What Is A Living Will?

What Is A Living Will?

 

A living will is not actually a will. Often called an advance directive by doctors and nurses, a living will is a document that tells medical staff what treatment (if any) you want to receive in dire medical situations when you are unable to communicate. A living will can direct doctors to withdraw life support if your illness is terminal. But anything you may put into a living will can be put into a medical power of attorney document.

 living-will

When people talk about a living will or a living trust, what do they mean? Surprisingly, these estate planning documents are very different, even though they sound similar.
A living will is not actually a will. Often called an advance  directive by doctors and nurses, a living will is a document that tells  medical staff what treatment (if any) you want to receive in dire  medical situations when you are unable to communicate. A living will can direct doctors to withdraw life support if your illness is terminal.  But anything you may put into a living will can be put into a medical power of attorney document. To avoid any misunderstandings, it may be best to avoid a  living will. Instead, your attorney can help you put any living will  language directly into a medical power of attorney. You should then have a detailed discussion with your designated representative about exactly what you wish under what circumstances.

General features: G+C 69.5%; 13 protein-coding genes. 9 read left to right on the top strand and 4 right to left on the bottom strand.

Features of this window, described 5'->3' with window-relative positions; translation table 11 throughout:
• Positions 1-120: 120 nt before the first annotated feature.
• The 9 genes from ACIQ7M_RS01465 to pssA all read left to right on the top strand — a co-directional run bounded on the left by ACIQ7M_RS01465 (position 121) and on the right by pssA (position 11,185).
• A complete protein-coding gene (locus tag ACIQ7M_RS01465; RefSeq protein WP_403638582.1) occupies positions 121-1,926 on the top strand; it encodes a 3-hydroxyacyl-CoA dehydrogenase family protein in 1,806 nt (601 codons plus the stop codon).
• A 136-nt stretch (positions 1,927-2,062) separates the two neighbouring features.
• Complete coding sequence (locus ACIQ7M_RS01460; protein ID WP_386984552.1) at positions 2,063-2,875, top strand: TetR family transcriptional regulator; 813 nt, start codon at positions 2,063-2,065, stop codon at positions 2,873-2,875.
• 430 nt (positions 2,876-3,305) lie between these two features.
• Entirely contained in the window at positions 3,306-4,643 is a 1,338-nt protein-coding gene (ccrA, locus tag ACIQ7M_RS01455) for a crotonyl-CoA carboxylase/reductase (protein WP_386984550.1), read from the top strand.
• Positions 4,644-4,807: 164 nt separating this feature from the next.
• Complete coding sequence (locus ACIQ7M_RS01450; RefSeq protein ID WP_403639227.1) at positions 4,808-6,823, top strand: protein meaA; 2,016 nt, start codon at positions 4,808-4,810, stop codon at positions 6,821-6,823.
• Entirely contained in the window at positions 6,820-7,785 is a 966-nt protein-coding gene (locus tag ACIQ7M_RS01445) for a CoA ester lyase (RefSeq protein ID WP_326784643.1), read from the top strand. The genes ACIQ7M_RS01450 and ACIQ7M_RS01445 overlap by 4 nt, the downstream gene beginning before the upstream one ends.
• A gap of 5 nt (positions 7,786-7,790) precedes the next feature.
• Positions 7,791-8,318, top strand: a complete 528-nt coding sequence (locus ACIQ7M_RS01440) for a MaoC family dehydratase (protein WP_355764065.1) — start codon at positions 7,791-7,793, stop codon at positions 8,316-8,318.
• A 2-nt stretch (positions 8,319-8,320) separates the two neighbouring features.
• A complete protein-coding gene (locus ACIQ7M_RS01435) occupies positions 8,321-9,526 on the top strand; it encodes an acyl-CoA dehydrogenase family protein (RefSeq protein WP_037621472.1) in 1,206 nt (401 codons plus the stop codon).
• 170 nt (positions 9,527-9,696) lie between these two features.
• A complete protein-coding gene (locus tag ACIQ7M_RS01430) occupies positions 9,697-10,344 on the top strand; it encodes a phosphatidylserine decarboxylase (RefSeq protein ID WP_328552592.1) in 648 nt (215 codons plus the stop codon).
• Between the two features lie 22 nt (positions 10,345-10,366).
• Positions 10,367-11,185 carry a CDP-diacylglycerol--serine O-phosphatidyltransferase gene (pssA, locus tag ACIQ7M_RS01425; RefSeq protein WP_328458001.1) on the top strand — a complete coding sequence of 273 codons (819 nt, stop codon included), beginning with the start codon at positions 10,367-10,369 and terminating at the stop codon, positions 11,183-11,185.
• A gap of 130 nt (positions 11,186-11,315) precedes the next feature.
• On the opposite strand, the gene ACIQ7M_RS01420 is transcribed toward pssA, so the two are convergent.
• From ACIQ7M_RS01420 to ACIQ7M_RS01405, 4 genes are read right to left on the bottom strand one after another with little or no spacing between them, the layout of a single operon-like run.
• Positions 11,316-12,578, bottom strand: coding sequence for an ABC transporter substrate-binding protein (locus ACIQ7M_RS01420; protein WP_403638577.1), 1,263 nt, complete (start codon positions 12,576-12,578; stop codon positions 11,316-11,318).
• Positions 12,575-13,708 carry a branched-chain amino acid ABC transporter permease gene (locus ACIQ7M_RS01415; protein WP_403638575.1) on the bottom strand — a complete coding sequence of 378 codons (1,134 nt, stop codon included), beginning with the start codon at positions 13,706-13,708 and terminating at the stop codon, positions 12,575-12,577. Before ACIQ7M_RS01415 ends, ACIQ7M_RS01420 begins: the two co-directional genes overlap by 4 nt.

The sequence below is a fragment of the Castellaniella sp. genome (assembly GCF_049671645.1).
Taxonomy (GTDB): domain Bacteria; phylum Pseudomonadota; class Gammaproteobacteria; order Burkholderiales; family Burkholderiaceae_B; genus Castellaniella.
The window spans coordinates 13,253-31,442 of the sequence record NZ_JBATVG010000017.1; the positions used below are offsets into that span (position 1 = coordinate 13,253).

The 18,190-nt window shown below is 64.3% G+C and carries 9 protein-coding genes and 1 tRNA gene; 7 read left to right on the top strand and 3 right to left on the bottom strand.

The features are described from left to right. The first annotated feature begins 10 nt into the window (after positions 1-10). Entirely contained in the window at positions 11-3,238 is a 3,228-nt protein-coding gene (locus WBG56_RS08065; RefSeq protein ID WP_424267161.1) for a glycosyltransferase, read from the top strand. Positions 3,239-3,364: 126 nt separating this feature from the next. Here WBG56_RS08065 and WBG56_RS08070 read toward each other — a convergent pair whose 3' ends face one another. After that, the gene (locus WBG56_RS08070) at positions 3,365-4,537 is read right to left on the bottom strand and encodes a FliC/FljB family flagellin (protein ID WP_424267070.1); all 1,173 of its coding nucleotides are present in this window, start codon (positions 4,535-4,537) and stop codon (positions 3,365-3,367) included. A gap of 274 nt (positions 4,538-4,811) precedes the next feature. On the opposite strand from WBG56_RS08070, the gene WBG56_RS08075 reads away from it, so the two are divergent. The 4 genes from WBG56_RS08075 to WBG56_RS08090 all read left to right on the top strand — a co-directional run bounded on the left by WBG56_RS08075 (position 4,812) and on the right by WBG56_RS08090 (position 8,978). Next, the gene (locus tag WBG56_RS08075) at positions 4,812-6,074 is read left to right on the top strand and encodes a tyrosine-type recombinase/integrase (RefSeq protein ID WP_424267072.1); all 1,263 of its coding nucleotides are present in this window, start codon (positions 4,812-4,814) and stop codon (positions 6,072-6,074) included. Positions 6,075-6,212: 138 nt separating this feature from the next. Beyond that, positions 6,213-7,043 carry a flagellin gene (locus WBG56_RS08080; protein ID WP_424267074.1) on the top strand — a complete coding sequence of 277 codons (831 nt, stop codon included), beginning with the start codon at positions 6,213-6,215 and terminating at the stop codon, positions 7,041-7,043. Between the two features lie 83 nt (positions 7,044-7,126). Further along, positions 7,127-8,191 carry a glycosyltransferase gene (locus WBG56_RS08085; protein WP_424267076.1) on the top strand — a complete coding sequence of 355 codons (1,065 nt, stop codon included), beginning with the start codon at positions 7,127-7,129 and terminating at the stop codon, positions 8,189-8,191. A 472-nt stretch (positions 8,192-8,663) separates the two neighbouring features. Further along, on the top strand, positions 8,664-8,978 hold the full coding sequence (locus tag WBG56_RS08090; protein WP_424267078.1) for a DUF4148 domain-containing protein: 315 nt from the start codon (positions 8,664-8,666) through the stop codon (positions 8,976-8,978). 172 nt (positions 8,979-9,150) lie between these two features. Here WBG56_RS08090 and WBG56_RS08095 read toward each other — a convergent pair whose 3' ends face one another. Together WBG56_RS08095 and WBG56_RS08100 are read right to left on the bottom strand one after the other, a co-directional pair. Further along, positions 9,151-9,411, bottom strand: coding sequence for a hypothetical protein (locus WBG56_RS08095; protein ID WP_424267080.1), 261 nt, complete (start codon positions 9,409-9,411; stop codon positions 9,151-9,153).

A living trust, also known as a revocable trust, is a trust that can  be changed at any time while the creator of the trust is still living.  With a living trust, the trust creator (called a settlor) is generally also the trustee of the trust, because the trustee controls the funds and  property coming into and going out of the trust. The living trust should describe who will inherit the trust property at the time of the  settlor’s death. Like having a will, the main advantage of having a  living trust is to avoid the expense and hassle of the complex Texas probate court system. In addition to a living trust, however, you will still  need a will, in case you acquire property after creating your trust.  Your will can state simply who should get any residual assets which were not included in your trust. Ask an attorney to help you set up your  living trust to ensure a smooth financial transition for your family  after your death.
Estate planning documents, such as a living will and living trust, can give you and your family the peace of mind you  deserve. After the initial creation of your estate planning documents, be sure to have an attorney check them for necessary updates at every  major milestone in your life, whether it’s the birth of a new child or a move to a new state.

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